2. john says:

    Message to CurvyrOad:

    You know what is aad? I believe girls and boys in our community are affected by domineering mothers. I think a lot these days about my cousin who is a female. Her mother did everything to make sure that the relationship with her soul mate didn’t work out. She is very controlling. The result? Well, now she is 32 years old, unmarried, childless, doesn’t have a solid work experience and doesn’t have much more than a high school diploma. Her mother made sure that she is still living under her roof. I noticed that many mothers in our community who are divorced (which is the case of my aunt) feel threatened when their kids want to live their own lives with the opposite sex. It makes me sick and I think it is soooo selfish. In many aspects of her life, my cousin doesn’t thrive.

  3. CurvyrOad says:

    I don’t think the issue is the feminization of the male partner– but that of the male child — being raised by only women or dominant, overbearing and feminizing women.

  4. Deeann D. Mathews says:

    In my family, men and women did whatever was necessary to make sure the next generation moved forward, not backward. To this day, we have men and women who can cook, clean, take care of the babies and work inside and outside the home — whatever circumstances required, people switched up their roles and got flexible in order to be able to reach the goal — solid teaching/nurturing time AND a stable wealth base for the next generation to move forward on.

    About the whole “authority” business… true authority only comes from trust, and trust is earned. A man need not expect that he will be submitted to unless he can show that he is trustworthy, and that takes time. He also ought not waste his time with a woman without capacity to appreciate his efforts… and if Black men and women would get very serious about looking for what really matters in a mate instead of being led around by what their eyes tell them would please the middle of their legs, there are still enough of us to give the next generaton of young Black people a good chance. But it takes maturity and focus.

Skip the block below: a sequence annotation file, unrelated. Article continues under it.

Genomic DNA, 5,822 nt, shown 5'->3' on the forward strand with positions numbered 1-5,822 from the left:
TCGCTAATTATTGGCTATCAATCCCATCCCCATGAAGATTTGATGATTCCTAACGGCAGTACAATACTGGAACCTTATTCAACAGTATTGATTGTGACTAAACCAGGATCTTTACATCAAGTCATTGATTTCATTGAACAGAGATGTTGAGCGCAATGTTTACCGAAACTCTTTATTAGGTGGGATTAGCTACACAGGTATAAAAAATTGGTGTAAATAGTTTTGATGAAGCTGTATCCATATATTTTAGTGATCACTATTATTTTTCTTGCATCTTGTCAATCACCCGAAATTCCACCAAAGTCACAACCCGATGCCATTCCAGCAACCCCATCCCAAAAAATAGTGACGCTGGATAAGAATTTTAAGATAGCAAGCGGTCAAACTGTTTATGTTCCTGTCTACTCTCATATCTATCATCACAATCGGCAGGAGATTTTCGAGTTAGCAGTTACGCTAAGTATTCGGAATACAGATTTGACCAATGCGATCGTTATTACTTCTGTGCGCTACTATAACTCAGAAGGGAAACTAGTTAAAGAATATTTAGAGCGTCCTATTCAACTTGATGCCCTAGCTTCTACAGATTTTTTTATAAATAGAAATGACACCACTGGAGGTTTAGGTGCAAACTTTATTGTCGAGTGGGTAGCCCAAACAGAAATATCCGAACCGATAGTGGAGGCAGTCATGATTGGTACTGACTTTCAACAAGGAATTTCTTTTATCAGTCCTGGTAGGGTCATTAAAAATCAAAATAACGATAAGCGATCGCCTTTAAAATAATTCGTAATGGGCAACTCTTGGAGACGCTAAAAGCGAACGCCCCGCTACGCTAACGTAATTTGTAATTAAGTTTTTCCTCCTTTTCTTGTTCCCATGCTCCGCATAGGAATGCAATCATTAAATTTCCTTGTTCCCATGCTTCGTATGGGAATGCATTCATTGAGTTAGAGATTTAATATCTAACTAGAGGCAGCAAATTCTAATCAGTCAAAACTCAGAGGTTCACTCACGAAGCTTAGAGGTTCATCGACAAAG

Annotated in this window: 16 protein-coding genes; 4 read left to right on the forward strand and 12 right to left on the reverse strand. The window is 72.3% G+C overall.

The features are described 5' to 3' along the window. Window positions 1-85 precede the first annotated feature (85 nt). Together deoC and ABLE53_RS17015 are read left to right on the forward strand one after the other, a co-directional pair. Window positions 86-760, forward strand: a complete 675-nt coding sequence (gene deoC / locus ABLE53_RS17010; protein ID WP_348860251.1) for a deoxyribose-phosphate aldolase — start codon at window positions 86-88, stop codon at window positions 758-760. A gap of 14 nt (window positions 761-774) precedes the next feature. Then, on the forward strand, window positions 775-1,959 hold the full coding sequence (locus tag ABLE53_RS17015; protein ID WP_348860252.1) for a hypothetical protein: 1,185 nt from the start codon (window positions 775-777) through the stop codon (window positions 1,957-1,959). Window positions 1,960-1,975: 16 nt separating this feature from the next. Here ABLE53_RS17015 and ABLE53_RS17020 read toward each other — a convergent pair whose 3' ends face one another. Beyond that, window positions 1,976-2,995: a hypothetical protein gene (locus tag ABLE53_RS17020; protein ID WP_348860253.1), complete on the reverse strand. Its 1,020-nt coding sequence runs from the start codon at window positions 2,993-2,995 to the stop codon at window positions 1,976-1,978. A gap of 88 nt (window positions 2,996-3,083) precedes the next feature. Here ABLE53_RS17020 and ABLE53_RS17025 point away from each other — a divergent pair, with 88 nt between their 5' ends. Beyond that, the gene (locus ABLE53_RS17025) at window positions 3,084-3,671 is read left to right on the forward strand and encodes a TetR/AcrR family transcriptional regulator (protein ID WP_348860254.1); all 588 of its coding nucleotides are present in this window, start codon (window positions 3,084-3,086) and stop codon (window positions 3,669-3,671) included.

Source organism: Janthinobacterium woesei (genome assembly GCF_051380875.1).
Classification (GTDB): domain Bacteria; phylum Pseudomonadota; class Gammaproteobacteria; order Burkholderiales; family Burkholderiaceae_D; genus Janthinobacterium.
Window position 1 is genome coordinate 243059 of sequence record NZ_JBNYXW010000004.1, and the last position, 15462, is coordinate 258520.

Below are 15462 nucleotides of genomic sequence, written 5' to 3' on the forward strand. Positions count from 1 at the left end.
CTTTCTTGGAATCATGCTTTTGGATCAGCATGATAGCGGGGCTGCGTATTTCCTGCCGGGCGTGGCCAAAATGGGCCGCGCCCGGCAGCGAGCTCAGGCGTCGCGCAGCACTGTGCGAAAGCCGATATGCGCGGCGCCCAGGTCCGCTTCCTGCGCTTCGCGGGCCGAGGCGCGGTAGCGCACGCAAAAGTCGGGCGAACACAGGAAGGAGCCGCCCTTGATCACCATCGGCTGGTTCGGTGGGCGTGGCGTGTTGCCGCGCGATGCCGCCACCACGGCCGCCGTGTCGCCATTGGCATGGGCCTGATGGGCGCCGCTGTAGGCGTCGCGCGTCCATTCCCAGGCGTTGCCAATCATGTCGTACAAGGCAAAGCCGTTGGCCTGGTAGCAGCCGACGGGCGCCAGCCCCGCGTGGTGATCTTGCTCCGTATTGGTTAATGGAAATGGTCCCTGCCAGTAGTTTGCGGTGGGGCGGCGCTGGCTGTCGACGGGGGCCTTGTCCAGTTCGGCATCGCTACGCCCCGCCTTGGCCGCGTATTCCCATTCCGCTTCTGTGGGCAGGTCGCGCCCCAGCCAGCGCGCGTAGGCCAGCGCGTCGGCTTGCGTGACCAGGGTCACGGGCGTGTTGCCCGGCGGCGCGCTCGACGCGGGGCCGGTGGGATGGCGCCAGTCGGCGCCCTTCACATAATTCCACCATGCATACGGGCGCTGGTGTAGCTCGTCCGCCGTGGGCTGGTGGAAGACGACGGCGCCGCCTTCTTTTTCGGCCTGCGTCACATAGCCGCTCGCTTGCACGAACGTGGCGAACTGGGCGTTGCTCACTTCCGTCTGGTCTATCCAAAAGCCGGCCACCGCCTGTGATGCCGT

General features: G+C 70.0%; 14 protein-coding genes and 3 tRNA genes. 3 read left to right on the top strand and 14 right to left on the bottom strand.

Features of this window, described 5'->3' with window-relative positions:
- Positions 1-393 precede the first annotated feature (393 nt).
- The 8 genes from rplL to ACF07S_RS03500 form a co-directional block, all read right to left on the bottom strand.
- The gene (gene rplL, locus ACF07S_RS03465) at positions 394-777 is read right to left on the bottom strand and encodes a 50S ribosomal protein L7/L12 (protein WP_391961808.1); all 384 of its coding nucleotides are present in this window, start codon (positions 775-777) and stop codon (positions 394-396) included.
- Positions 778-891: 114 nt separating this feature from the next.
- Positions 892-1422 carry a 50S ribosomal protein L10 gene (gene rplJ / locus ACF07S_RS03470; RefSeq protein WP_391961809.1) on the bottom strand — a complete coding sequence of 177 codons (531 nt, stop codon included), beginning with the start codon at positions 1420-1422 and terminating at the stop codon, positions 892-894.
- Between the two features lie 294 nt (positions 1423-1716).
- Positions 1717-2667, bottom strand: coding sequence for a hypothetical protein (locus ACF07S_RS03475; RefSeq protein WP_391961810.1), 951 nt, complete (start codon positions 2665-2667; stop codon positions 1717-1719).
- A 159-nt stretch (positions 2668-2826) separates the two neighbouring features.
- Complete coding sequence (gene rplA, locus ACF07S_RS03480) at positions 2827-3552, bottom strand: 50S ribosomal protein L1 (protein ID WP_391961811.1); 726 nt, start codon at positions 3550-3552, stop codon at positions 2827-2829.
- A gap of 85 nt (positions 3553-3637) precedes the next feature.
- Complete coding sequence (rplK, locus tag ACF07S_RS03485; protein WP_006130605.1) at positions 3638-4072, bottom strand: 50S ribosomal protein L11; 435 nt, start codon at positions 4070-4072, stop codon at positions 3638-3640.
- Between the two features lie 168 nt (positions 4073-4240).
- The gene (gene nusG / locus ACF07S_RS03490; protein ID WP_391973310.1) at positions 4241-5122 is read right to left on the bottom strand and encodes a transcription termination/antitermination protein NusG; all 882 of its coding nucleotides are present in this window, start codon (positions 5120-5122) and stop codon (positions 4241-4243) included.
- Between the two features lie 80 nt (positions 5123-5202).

5. Realman says:

    It would be great if people like Tyler Perry would just stop promoting this form of perversion. I’m sure this man can still make movies without having cross dressing men in them. He should know by now the damage this is causing in black America.

  6. Brothers and Sisters, we have a serious problem in our community. The fact that we’re talking about this is proof positive. Our roles have changed and the origin of this is slavery. The mental aspects of this horrible period still exist today. The solution is simple, not easy, but simple. Black Unity is the solution. If we created our own businesses, schools, meeting places, not clubs, but places where like minded people could get together in a safe and positive enviroment to talk about the issues of the day, find a husband or wife, share ideas, and all the other things found in a community, we could finally solve our problems, for good. Until we start to look within for the answers, instead of looking for people outside for solutions, we will continue to talk about the problems. It’s time to stop talking and start doing.


  7. Umm Yeah says:

    I agree with some of what the previous poster said and some of what you said Nomalanga but it is a bit deeper.

    When we talk about emasculation it is not about function. For example, a male can be sensitive to children and work in a what is traditionally a woman’s field. It is about the progressive and consistent, even though subtle, elimination of authority, decisiveness and sense of command that the traditional masculine father held in our history as Africans in America.

    Historically this was done through slavery, and then compounded by the economic and education system. Which it still is. Now, many Black women themselves help perpetuate the cycle without even knowing it, and many Black men allow the cycle continue passively.

    So many Black women are caught in a paradox. They want a ‘real man’, but simultaneously glory in the mythological ‘strong Black woman’ role, which in many cases is defined as not being able to submit or accommodate a ‘strong Black man’ and his personality traits.